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A Newbie’s look at the RWA Conference

I had watched my friends attend the national conference year after year living vicariously through their texts  and twitter. When the conference chose to come to Nashville I signed up. We all know what happened then. The famous flood. Sigh.

So I made a deal with myself. Finish one book. Really revise the heck out of it and have it ready for the conference in Atlanta.  I signed up unsure what to expect from a group of over 2000 women, but I was in for a pleasant surprise.

What would normally feel overwhelming to this introvert was instead invigorating. Armed with my first timer ribbon I was now among people who got me. Didn’t matter if they were big time or a newbie like me. We shared a common bond. We were all writers. That statement seemed to be a continuing theme the whole week

What stands out among the zillion things that went on that week? The moment that Nora walked into the bar. That one needs no explanation. The wonder of the literacy signing. Meeting the lovely Leigh Evans and having a fan girl moment as she signed posters for her two books.  Discovering new people to read like Rita Finalist Pamela Hearon. Or Tessa Adams and her fabulous new series about witches, my favorite kind of paranormal.  I also got to meet Amanda Flowers who hosted the online Cupcakes, Cocktails and Critique put on by the Seymour agency. And finally got to meet Amy Atwell from the GIAM loop.

The two inspiring luncheon speakers made me laugh and cry.  Nobody warned me to bring tissues. Adding that  to the list for next year. So many wonderful authors  graciously asked if I was having a good time and made me feel welcome. Wish I could recycle the first timer ribbon for next year.

One of the goals I had for the conference was to meet new people. That goal has been checked off.  Indie author Elena Dillion and I hit it off from the moment we met in the elevator. I also had the pleasure of meeting fellow Pro member Olivia Kelly in the bar. My second goal was to conquer my nerves about pitching my book. That was partially accomplished with the help of the gracious Christyne Butler who helped me fine-tune my pitch.

I am happy to say that I made it through both appointments without embarrassing myself and enjoyed getting to meet the editors and agents who were very kind.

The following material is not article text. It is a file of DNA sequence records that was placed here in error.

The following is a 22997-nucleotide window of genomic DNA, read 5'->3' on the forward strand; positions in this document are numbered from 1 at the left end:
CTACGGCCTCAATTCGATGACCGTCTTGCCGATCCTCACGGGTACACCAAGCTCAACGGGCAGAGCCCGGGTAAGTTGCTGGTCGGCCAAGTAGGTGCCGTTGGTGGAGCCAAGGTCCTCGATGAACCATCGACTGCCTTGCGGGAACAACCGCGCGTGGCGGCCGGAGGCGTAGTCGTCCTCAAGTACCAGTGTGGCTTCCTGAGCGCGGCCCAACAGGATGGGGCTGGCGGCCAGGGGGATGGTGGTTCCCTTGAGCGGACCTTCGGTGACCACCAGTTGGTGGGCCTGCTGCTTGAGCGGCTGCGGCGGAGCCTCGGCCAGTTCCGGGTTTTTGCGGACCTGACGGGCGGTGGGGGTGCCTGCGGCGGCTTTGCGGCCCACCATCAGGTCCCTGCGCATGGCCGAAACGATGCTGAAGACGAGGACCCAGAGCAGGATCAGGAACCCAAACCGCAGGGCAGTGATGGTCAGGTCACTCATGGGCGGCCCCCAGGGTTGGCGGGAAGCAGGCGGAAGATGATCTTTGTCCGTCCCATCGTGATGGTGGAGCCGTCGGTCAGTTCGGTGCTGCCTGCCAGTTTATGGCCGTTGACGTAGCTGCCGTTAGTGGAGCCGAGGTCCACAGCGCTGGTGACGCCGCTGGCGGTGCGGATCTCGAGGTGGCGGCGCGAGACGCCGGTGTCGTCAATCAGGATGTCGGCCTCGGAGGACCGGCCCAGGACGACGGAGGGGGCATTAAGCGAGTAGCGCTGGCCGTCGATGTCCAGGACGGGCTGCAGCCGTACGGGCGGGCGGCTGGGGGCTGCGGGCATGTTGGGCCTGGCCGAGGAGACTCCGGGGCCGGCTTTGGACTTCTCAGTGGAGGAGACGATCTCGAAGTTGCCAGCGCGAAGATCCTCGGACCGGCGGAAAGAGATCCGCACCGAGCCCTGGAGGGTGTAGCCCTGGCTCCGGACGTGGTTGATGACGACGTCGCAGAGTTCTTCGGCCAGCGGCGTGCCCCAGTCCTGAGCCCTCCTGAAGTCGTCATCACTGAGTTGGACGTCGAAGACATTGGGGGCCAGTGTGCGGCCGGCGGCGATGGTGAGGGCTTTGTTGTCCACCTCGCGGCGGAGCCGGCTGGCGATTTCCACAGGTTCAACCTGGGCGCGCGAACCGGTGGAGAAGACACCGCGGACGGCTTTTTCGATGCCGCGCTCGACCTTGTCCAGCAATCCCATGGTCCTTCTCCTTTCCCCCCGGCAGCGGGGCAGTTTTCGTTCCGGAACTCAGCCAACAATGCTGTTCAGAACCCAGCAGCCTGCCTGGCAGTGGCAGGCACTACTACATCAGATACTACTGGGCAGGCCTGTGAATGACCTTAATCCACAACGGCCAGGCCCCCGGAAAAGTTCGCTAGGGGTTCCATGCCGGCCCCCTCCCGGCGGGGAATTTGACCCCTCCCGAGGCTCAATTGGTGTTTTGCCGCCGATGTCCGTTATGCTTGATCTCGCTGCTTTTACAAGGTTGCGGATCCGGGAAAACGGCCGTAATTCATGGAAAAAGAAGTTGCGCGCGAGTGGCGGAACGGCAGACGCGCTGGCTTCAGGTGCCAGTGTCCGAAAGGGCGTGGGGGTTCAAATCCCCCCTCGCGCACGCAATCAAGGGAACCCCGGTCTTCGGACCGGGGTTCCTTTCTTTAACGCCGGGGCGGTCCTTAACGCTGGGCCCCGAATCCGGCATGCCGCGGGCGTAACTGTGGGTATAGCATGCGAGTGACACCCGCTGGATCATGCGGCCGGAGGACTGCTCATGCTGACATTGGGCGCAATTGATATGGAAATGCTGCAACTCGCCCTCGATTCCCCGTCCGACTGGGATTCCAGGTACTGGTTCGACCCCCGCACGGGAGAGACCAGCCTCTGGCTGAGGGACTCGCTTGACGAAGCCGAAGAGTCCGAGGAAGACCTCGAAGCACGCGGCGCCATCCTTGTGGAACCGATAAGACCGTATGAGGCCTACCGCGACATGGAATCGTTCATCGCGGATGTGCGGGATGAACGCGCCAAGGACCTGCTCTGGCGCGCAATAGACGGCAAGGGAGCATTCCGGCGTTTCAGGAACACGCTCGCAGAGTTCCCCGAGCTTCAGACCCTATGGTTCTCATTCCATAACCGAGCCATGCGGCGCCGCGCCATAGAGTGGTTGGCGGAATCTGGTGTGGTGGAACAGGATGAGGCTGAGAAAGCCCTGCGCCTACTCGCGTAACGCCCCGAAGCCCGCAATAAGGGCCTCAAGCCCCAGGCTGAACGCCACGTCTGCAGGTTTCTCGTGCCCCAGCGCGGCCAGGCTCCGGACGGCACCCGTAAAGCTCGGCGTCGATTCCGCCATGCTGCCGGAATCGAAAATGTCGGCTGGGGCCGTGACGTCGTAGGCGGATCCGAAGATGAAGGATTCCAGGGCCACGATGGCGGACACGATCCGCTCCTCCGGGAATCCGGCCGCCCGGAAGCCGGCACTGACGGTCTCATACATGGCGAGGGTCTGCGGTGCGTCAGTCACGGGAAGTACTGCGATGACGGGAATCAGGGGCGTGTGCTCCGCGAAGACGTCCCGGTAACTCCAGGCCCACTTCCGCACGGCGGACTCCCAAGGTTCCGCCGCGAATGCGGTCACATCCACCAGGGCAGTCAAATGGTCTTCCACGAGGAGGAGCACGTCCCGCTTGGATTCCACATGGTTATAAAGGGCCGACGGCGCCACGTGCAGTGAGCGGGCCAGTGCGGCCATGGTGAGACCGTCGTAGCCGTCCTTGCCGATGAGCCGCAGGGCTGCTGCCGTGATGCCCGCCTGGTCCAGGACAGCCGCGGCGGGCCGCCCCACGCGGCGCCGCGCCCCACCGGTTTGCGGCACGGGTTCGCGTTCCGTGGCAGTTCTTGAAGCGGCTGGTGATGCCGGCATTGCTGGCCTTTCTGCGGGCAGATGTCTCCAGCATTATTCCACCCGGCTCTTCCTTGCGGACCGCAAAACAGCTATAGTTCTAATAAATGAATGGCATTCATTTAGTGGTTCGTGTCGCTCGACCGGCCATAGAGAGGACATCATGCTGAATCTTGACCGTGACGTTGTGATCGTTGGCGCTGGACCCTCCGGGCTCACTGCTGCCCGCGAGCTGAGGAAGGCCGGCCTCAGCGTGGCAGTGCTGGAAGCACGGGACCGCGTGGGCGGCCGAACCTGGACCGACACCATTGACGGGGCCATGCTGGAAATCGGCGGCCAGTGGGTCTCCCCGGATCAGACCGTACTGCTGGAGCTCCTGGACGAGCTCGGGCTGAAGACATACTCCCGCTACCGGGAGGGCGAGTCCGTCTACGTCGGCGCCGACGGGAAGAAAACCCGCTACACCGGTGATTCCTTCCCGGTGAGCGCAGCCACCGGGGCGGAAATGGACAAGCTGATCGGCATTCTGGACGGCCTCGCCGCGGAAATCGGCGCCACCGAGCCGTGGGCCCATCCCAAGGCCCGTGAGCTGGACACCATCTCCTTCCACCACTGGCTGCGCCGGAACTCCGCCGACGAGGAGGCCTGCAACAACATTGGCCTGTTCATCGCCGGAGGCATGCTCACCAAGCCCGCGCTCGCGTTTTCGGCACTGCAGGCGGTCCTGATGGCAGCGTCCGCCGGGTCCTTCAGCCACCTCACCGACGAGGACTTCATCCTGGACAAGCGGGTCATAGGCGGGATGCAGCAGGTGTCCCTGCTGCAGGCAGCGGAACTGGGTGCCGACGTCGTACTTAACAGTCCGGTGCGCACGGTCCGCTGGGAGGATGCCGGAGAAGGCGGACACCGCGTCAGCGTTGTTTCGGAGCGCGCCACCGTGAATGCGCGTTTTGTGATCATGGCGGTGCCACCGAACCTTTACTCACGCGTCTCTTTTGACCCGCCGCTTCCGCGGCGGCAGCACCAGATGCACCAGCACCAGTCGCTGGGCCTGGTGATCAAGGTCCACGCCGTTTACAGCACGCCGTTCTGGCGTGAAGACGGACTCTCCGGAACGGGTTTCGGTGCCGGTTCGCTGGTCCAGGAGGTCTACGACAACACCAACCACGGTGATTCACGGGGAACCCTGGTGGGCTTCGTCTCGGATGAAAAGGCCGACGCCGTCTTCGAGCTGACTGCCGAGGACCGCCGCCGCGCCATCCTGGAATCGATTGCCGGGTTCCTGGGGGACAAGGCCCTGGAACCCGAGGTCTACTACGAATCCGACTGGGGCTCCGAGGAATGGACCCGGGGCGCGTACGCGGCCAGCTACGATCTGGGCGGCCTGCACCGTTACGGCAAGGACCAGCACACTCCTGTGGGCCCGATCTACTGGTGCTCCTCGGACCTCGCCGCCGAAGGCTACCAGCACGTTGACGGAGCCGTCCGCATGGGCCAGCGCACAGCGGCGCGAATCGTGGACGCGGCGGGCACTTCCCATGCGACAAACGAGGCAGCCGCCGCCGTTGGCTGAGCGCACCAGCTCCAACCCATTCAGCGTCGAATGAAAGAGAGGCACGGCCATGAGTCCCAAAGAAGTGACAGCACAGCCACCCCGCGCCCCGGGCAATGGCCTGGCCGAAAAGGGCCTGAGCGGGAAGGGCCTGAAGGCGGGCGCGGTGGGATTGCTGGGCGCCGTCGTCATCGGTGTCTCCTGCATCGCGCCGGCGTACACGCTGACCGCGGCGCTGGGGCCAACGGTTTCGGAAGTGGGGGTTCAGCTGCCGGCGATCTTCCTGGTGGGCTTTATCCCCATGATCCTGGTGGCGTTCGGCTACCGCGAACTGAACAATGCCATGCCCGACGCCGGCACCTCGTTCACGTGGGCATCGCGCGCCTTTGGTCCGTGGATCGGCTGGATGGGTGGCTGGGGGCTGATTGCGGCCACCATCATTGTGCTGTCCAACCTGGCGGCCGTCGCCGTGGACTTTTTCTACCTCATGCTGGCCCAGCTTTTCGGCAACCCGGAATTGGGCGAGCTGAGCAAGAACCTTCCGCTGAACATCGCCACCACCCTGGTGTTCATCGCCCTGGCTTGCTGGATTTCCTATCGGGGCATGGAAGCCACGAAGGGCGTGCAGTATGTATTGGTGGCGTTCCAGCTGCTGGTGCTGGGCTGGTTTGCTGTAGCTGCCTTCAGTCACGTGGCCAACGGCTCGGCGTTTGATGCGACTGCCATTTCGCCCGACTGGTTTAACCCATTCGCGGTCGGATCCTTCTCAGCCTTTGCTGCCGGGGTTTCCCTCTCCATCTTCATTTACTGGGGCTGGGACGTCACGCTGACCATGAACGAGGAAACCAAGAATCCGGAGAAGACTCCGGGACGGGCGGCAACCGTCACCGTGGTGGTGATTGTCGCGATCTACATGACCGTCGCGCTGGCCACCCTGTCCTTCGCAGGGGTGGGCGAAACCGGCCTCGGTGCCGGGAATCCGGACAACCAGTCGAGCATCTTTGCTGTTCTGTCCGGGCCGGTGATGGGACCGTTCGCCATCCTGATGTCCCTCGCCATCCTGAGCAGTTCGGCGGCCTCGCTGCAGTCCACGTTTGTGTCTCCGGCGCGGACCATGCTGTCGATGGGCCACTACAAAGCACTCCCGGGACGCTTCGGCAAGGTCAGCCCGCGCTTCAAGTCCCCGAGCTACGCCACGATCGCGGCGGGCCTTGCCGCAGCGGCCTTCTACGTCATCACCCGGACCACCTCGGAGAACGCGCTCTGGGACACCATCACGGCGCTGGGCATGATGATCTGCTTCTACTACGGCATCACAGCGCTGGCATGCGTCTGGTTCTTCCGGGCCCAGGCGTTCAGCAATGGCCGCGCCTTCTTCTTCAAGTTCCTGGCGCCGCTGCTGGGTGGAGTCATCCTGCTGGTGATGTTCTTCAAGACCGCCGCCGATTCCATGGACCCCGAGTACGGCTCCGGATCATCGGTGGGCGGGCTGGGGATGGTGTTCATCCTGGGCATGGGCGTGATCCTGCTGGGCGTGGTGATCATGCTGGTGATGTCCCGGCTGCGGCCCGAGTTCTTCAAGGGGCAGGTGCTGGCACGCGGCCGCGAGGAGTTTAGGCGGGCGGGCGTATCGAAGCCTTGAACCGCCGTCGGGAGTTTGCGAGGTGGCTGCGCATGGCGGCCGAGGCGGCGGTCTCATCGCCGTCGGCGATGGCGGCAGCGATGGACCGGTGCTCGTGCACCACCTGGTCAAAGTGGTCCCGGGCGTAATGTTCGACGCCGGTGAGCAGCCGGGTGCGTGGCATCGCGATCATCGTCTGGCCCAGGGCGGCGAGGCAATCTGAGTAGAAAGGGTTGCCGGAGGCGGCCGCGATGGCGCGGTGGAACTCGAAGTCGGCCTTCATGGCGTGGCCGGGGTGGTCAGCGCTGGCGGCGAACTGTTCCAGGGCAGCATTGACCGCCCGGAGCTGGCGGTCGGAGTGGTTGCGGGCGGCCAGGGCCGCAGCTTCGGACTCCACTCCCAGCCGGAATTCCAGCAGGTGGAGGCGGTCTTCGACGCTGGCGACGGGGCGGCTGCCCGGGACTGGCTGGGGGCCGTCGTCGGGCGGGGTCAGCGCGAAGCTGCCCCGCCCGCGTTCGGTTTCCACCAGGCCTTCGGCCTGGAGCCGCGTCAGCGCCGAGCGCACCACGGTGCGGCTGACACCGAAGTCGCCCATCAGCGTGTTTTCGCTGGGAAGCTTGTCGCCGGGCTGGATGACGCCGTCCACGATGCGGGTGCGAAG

The absolute best part of the whole conference was of course all the books. I haven’t counted my stash yet but I had one full box and shared half of another with my roomie. Add in the ebooks on the conference flash drive and I will have plenty to keep me occupied.

Way to quickly we were on our way to the Saturday night awards. I rooted for my chapter mates, Kim Law and Lea Ann Schafer. And checked out the variety of terrific dresses worn by the attendees. Too soon it was over.

The whole week was a lot to take it. I’m still processing and catching up on my sleep. It was a great opportunity to learn from others in this wonderful  business. Now I know what to expect for next year and how to prepare better. I am looking forward to seeing old friends and making new ones at RWA 2014.

Writing and the Unicycle                         

This year I recommitted myself to working harder on my writing. It has been an uphill struggle every day. But I am determined not to give up.

Determination is what most writers that go on to sell say got them there. I’ve seen it happen with my chapter members. I’ve listened to this same advice from multi-published authors.

But in the last month I have seen it with my own eyes, in my son’s unshakable faith that he could master learning to ride a unicycle. Son is not an athlete. His idea of exercise is seeing how fast he can type. Which is pretty impressive at 150 WPM. I’ve tried to get him to walk with me, jog with friends, or take any kind of lessons to no avail.

Imagine my surprise when he showed me a video of a guy on a unicycle, then said he wanted to do that.  I was both thrilled that he was finally going to be active. But also hesitant to point out the pitfalls ahead. So I smiled and we started the hunt for one in our small town. In a strange coincidence his friend’s father still had his old one and gave it to him.

We brought it home and he started practicing 2 to 3 hours a day. The first week was all about trying to stay on for one wheel turn. In a week he broke the 30-year-old cycle.  I asked him if he was sure he wanted to continue. He just handed me his Christmas money and in two days he had a brand new one.

Everyday he was outside as soon as he finished his studies. I watched, heart aching every time he fell off, cheering when he stayed on. Every milestone was recorded. The first time he made it around the carport, fingertips out for balance. First time down the driveway, arms flaying like a drunken helicopter pilot.

In three weeks, he had gone from I want to do this to accomplishing his goal. Now we just throw it in the car and off to the park. While I walk, he unicycles around all the small kids who think he is very cool. I couldn’t be prouder of him.

I am still determined, even more so now. Just as I cheered my son on, he’ll do the same for me. He comes inside eyes shining in excitement, sweat on his brow, asking me, “Mom have you written today?” Sometimes all a writer needs is to learn to unicycle.

IMG_0375—Previously printed in the Music City Romance Writers Newsletter—

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